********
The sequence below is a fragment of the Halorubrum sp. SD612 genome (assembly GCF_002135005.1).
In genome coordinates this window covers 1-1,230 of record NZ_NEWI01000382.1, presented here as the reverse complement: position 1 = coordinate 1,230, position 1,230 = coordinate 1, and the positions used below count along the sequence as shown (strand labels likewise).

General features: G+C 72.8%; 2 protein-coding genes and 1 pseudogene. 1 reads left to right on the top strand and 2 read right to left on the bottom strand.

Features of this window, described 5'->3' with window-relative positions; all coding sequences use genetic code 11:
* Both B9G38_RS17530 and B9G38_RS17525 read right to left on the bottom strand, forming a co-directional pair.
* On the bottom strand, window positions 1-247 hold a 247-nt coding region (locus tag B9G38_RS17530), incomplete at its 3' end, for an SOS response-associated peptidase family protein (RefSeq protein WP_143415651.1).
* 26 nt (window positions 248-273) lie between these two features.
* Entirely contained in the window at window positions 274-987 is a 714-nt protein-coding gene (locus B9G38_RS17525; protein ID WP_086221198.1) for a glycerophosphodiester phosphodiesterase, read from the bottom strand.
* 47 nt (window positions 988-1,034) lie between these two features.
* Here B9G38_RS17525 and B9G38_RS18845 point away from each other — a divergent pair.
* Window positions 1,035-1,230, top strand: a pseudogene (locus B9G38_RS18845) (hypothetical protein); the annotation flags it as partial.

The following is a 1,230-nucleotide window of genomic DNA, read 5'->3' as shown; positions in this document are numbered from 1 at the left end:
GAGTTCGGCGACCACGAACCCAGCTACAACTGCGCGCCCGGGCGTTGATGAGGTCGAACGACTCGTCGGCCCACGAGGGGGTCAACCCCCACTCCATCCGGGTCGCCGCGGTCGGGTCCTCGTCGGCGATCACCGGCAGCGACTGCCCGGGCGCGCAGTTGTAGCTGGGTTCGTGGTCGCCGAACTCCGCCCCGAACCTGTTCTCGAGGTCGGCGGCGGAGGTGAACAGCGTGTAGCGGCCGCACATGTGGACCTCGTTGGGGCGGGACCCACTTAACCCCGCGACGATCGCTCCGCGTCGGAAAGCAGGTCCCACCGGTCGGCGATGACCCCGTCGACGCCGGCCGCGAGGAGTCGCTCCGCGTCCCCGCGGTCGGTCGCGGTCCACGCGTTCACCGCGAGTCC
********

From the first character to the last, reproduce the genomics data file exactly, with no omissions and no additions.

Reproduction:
The sequence below is a fragment of the Halorubrum sp. SD612 genome (assembly GCF_002135005.1).
In genome coordinates this window covers 1-1,230 of record NZ_NEWI01000382.1, presented here as the reverse complement: position 1 = coordinate 1,230, position 1,230 = coordinate 1, and the positions used below count along the sequence as shown (strand labels likewise).

General features: G+C 72.8%; 2 protein-coding genes and 1 pseudogene. 1 reads left to right on the top strand and 2 read right to left on the bottom strand.

Features of this window, described 5'->3' with window-relative positions; all coding sequences use genetic code 11:
* Both B9G38_RS17530 and B9G38_RS17525 read right to left on the bottom strand, forming a co-directional pair.
* On the bottom strand, window positions 1-247 hold a 247-nt coding region (locus tag B9G38_RS17530), incomplete at its 3' end, for an SOS response-associated peptidase family protein (RefSeq protein WP_143415651.1).
* 26 nt (window positions 248-273) lie between these two features.
* Entirely contained in the window at window positions 274-987 is a 714-nt protein-coding gene (locus B9G38_RS17525; protein ID WP_086221198.1) for a glycerophosphodiester phosphodiesterase, read from the bottom strand.
* 47 nt (window positions 988-1,034) lie between these two features.
* Here B9G38_RS17525 and B9G38_RS18845 point away from each other — a divergent pair.
* Window positions 1,035-1,230, top strand: a pseudogene (locus B9G38_RS18845) (hypothetical protein); the annotation flags it as partial.

The following is a 1,230-nucleotide window of genomic DNA, read 5'->3' as shown; positions in this document are numbered from 1 at the left end:
GAGTTCGGCGACCACGAACCCAGCTACAACTGCGCGCCCGGGCGTTGATGAGGTCGAACGACTCGTCGGCCCACGAGGGGGTCAACCCCCACTCCATCCGGGTCGCCGCGGTCGGGTCCTCGTCGGCGATCACCGGCAGCGACTGCCCGGGCGCGCAGTTGTAGCTGGGTTCGTGGTCGCCGAACTCCGCCCCGAACCTGTTCTCGAGGTCGGCGGCGGAGGTGAACAGCGTGTAGCGGCCGCACATGTGGACCTCGTTGGGGCGGGACCCACTTAACCCCGCGACGATCGCTCCGCGTCGGAAAGCAGGTCCCACCGGTCGGCGATGACCCCGTCGACGCCGGCCGCGAGGAGTCGCTCCGCGTCCCCGCGGTCGGTCGCGGTCCACGCGTTCACCGCGAGTCC